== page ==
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August 5, 2002

Cultural inclusion

By Eric Rangus

“It’s very gratifying,” said Donna Wong about the feeling of seeing her name on the cover of newly published book.

That book, Making a Difference: University Students of Color Speak Out, was released earlier this year, and Wong is one of its four coauthors.

“Typically in research and literature you hear only about the mainstream experience of the dominant culture,” said Wong, associate director of Multicultural Programs and Services. “When people talk about higher education, the administrators are white, the faculty is white and the students are white. This book is unique because we focus on students of color, and they speak for themselves about what it’s like to be on a college campus.

The intended audience of the fast-reading, 242-page work is university educators and administrators. The term “students of color,” as the name implies, covers a lot of ethnicities. And the book’s authors took great pains to include as many as possible: Asian American, African American, Hispanic American, Native American and international students all are heard from in the book.

“The beauty of the book is that we have lots of representation by students, so there isn’t just one experience,” said Wong, a second-generation Chinese American. Her parents emigrated to southern Californ-ia, and Wong was born in Los Angeles.

“Even among African Americans, due to being male or female, the experience is different,” Wong said. “There was variety among groups as well as within groups.”

The first half of Making a Difference, literally, is the students speaking out. A number of students of color from the University of Oregon—where Wong worked for 12 years before coming to Emory—comment not only on their school experiences as students of color but also on their places in the wider social structure and the accompanying challenges.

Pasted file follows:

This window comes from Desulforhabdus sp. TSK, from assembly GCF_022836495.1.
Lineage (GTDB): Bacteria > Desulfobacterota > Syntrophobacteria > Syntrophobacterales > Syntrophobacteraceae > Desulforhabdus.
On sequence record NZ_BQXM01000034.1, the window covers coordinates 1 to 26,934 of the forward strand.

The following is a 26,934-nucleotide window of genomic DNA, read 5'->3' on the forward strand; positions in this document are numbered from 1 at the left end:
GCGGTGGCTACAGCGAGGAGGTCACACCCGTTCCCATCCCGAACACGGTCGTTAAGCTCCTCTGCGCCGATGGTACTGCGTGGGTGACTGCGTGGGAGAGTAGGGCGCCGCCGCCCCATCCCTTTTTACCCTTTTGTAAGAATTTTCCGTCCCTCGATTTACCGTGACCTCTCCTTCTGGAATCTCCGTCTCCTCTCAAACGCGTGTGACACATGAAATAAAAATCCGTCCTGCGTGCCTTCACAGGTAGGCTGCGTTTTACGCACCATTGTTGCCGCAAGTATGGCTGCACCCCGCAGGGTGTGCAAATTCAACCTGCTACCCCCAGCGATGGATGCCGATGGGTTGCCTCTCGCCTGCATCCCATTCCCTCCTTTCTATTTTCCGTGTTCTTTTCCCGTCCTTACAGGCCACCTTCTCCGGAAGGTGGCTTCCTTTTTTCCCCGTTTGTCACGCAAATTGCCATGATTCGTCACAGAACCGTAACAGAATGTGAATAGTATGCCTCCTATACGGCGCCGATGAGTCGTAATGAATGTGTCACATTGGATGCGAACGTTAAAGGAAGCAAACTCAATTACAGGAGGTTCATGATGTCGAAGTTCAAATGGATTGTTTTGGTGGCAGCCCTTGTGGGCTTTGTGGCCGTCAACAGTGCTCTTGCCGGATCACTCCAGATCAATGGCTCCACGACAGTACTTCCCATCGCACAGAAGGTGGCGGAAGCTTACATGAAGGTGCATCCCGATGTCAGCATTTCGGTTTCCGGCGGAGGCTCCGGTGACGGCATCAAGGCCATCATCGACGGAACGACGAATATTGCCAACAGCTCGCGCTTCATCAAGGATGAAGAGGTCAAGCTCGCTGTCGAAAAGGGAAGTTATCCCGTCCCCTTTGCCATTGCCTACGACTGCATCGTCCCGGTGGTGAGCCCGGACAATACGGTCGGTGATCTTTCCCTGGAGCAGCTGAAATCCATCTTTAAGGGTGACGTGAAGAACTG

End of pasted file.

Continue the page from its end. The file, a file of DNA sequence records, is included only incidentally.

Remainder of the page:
The second part is a series of essays that delve deeper into a variety of aspects of diversity. Wong wrote two of them: an overview of diversity in higher education worldwide and a historical look at students of color at Oregon. Wong also cowrote the book’s conclusion.

Along with a well-annotated index and list of sources, Making a Difference includes two checklists. One helps administrators and educators track how their institutions stand up in the area of diversity planning, and the other lists institutional barriers and negative attitudes than can hamper a university’s commitment to diversity.

“It’s a user-friendly book,” Wong said. “For instance, we talk about collaborative efforts where offices [like multicultural programs] work with the admissions office to recruit students of color from the local community.”

The book came about as an offshoot of a 40-minute video called “In Plain English,” which was produced by Julia Lesage, associate professor of English at Oregon and Making a Difference’s lead author.

The video is pretty straightforward. More than a dozen students of color, all of whom also are quoted in the book, tell their stories to an off-camera interviewer. There is no narrator, and just one student appears at a time. What is missing in flash is made up for in substance.